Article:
Wikis and Access control

2006 August 11
by Karen

I’ve been following a discussion on Web4Lib concerning wikis and access control and was struck by the following post by one of the list members:

I am repeatedly impressed by how often, when librarians consider wikis, their first thought seems to be of access control. The idea of “just anybody being able to edit our Web pages” seems somehow innately abhorrent. It leads me to wonder if they “get” the very idea of a wiki. (original post from Web4Lib)

The post subtly brings up the questions of “what is a wiki” and “why would I want to use one” . In my mind, the primary characteristics of a wiki are easy collaborative document editing and creation. Wikis allow multiple people to easily contribute to the same document and track the modification to that document. For me, this is different from a content management system in the fact that in a CMS each page has an “owner” and if collaborative document editing capabilities exist the owner has to sign off on all changes to their documents before they are made “live”.

For me a wiki doesn’t have to have open editing for everyone. In fact, there are very good reasons why you might not want to allow anonymous editing on your wiki and not all of them have to do with defacement. If you are doing collaborative document creation and editing you want to know who created or changed what. Additionally, if you are a professor who has asked your students work on a wiki as part of their class assignments you will want to be able to tell which students are participating and which are not.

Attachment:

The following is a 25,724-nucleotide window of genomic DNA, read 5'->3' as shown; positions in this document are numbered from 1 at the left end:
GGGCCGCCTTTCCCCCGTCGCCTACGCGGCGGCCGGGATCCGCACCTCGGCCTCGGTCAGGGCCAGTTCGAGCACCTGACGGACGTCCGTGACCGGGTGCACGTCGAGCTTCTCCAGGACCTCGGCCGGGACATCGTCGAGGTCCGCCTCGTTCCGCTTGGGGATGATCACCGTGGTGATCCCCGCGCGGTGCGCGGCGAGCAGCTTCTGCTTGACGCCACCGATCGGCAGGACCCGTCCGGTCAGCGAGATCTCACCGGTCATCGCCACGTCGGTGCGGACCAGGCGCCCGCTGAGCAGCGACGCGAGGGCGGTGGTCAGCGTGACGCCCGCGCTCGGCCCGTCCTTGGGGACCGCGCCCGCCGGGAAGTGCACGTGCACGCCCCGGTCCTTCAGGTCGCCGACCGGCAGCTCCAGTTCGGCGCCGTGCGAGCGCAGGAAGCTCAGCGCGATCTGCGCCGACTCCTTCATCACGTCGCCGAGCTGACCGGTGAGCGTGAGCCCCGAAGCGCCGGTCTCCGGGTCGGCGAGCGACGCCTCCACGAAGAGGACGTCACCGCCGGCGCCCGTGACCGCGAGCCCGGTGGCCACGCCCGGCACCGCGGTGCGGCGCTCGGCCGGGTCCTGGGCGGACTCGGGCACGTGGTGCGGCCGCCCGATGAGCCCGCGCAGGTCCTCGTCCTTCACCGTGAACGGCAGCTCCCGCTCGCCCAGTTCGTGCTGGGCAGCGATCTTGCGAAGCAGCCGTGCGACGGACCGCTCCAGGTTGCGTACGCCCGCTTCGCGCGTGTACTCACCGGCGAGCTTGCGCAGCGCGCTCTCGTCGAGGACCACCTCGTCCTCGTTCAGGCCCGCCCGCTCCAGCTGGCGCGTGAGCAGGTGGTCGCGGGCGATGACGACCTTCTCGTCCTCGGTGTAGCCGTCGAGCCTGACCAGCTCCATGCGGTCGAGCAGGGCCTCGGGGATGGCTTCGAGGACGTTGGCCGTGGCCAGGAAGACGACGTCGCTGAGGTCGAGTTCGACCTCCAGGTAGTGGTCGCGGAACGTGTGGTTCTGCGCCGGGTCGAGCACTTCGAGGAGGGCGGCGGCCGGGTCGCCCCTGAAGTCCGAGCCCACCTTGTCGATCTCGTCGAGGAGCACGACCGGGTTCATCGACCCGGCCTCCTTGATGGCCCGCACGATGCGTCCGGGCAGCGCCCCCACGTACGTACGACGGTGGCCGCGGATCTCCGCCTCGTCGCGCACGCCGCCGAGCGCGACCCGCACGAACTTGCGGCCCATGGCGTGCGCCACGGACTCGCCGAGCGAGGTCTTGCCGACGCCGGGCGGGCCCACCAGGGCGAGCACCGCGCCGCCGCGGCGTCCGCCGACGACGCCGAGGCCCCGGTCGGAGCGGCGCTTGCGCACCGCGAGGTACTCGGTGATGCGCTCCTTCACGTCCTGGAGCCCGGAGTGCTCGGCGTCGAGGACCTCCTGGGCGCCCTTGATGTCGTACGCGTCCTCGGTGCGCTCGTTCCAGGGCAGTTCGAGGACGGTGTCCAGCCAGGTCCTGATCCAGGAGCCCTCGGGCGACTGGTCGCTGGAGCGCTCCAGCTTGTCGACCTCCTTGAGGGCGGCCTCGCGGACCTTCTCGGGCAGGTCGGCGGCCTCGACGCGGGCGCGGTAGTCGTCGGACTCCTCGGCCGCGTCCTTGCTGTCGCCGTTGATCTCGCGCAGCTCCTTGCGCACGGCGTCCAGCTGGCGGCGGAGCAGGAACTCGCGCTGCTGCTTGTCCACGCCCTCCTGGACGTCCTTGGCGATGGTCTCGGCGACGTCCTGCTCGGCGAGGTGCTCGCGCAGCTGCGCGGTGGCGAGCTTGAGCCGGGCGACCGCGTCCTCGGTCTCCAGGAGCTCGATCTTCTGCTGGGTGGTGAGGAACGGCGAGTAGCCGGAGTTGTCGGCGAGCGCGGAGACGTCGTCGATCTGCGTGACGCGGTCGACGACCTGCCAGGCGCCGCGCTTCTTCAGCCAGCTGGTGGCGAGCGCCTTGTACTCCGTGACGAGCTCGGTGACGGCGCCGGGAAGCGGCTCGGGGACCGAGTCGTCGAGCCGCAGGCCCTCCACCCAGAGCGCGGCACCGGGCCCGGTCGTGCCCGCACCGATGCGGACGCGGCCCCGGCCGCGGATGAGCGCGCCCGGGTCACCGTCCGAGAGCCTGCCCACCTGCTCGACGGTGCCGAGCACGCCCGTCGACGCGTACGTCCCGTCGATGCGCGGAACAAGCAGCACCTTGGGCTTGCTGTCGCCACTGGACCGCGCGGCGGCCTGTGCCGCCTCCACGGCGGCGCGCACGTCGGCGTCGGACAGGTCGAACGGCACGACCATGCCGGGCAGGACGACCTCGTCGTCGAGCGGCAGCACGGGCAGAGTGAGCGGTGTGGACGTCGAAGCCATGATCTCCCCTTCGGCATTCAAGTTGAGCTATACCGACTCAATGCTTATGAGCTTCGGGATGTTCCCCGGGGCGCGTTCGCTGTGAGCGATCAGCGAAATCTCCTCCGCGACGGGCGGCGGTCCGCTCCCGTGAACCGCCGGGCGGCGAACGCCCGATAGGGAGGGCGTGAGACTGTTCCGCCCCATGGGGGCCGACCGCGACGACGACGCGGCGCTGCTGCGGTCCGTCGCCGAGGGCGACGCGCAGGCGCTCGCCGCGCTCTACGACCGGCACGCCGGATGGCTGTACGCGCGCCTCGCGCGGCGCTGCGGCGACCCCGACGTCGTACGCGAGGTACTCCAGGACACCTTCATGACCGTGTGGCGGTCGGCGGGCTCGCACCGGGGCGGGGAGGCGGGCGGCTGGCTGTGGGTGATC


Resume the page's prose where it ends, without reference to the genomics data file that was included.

So why not let everyone just create they’re own wiki account if they want one? In the case of UH Libraries, we didn’t want people to have another username and password to remember (and us to manage). So we set up our system to use the existing Active Directory authentication information.

There is also of course the issue of defacement. It is important to the Libraries that the information available on our website is correct, particularly information concerning policies (that we have to enforce) and hours. That isn’t to say there aren’t places ont the Libraries website where outside contributer might enhance the information on our site. However, some information need to be set in stone. For example, it wouldn’t make any sense if you could go into Amazon and change things like the cost of books at will.
Additionally, it needs to be noted that access control not only is a question of who can edit what but also we can see what. At UH we have several wikis that are used for internal documentation of policies and procedures. These are not available to the public at large because they are for internal communication purposes.

Wikis are very versatile and can be used for in a number of different ways. If you want to see the diverse purposes that libraries using wikis for check out Darlene Fichter’s Wikis in Libraries page or Meredith Farkas’ Wiki World presentation (I’ve linked to the first relevant slide).

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